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Placebos Can Ease Stress – Even When People Know They're Placebos

Placebos Can Ease Stress – Even When People Know They’re Placebos

Placebo interventions have been shown to be a cost-effective way to manage a variety of disorders and symptoms. However, an important ethical issue prevents their widespread use: The common belief that for placebos to work, the patients needs to be deceived into thinking they are taking an active treatment.

Now in a new study, researchers from Michigan State University (MSU), University of Michigan and Dartmouth College have shown that placebos reduce brain markers of emotional distress even when people know they are taking one.

The findings show that even if people are aware that their treatment is not “real” — known as nondeceptive placebos — believing that it can heal can lead to changes in how the brain reacts to emotional information.

The findings offer initial support that nondeceptive placebos are not simply a product of response bias — or telling the patients what they want to hear — but that they represent genuine psychobiological effects, say the researchers.

“Just think: What if someone took a side-effect free sugar pill twice a day after going through a short convincing video on the power of placebos and experienced reduced stress as a result,?” said Dr. Darwin Guevarra, MSU postdoctoral fellow and the study’s lead author. “These results raise that possibility.”

The new study tested how effective nondeceptive placebos are for reducing emotional brain activity.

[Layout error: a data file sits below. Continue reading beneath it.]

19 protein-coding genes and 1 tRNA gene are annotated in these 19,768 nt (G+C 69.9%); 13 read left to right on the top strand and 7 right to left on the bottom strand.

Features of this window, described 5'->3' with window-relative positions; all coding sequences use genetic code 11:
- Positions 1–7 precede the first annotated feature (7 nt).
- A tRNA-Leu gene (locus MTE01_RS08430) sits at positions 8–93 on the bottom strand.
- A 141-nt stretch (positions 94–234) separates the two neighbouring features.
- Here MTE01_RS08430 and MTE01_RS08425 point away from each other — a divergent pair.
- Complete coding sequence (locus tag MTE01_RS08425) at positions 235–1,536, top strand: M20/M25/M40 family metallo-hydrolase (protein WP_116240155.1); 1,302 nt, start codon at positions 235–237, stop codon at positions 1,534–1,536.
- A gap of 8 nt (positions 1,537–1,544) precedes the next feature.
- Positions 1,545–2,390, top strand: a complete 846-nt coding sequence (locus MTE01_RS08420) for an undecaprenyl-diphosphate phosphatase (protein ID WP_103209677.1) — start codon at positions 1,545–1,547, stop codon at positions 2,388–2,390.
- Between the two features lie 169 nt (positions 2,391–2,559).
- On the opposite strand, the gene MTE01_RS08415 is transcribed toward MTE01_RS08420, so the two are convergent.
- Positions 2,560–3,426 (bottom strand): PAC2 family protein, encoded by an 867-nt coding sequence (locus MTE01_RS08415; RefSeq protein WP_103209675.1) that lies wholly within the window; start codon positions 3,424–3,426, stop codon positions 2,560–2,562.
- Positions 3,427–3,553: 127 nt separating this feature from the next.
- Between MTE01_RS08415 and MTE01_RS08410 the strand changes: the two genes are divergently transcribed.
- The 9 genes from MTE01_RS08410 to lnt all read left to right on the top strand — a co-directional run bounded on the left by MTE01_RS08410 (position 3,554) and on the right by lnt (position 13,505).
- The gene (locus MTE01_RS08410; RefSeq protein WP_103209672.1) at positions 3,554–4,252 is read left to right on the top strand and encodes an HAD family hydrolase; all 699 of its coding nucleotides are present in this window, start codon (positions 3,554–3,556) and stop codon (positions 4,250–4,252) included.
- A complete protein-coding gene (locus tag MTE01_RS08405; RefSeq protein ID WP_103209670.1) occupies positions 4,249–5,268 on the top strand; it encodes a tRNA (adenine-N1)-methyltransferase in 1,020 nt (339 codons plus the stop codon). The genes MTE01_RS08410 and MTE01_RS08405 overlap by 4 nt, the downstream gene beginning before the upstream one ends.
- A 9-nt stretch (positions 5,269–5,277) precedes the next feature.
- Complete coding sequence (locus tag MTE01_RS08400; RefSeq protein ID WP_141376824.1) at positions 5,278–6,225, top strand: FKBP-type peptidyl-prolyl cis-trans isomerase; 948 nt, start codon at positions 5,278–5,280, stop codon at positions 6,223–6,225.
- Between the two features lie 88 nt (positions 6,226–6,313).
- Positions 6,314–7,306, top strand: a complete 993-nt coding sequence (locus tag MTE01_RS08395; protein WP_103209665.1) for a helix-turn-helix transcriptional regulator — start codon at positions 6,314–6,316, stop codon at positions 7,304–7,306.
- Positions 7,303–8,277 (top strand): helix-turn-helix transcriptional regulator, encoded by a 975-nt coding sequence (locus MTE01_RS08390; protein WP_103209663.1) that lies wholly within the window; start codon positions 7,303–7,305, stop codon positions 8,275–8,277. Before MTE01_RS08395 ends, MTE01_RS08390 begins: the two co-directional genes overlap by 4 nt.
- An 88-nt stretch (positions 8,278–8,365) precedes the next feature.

“Placebos are all about ‘mind over matter,” said Dr. Jason Moser, co-author of the study and professor of psychology at MSU. “Nondeceptive placebos were born so that you could possibly use them in routine practice. So rather than prescribing a host of medications to help a patient, you could give them a placebo, tell them it can help them and chances are — if they believe it can, then it will.”

To test  the effects of nondeceptive placebos, the research team showed two separate groups of people a series of emotional images across two experiments. The nondeceptive placebo group members read about placebo effects and were asked to inhale a saline solution nasal spray. The participants were told that the nasal spray was a placebo that contained no active ingredients but that it would help reduce their negative feelings if they believed it would.

The comparison control group members also inhaled the same saline solution spray, but were told that the spray improved the clarity of the physiological readings the researchers were recording.

The first experiment showed that the nondeceptive placebos reduced the participants’ self-reported emotional distress. Importantly, the second experiment showed that nondeceptive placebos reduced electrical brain activity reflecting how much distress someone feels about emotional events, and the reduction in emotional brain activity occurred within just a couple of seconds.

“These findings provide initial support that nondeceptive placebos are not merely a product of response bias, telling the experimenter what they want to hear, but represent genuine psychobiological effects,” said Dr. Ethan Kross, co-author of the study and a professor of psychology and management at the University of Michigan.

The research team is already following up on their data with a real-life nondeceptive placebo trial for COVID-19 stress.

The study is published in the journal Nature Communications.

Source: Michigan State University



Placebos Can Ease Stress – Even When People Know They’re Placebos

Traci Pedersen

Traci Pedersen is a professional writer with over a decade of experience. Her work consists of writing for both print and online publishers in a variety of genres including science chapter books, college and career articles, and elementary school curriculum.

APA Reference
Pedersen, T. (2020). Placebos Can Ease Stress – Even When People Know They’re Placebos. Psych Central. Retrieved on November 29, 2020, from
Scientifically Reviewed
Last updated: 9 Aug 2020 (Originally: 9 Aug 2020)
Last reviewed: By a member of our scientific advisory board on 9 Aug 2020
Published on Psych All rights reserved.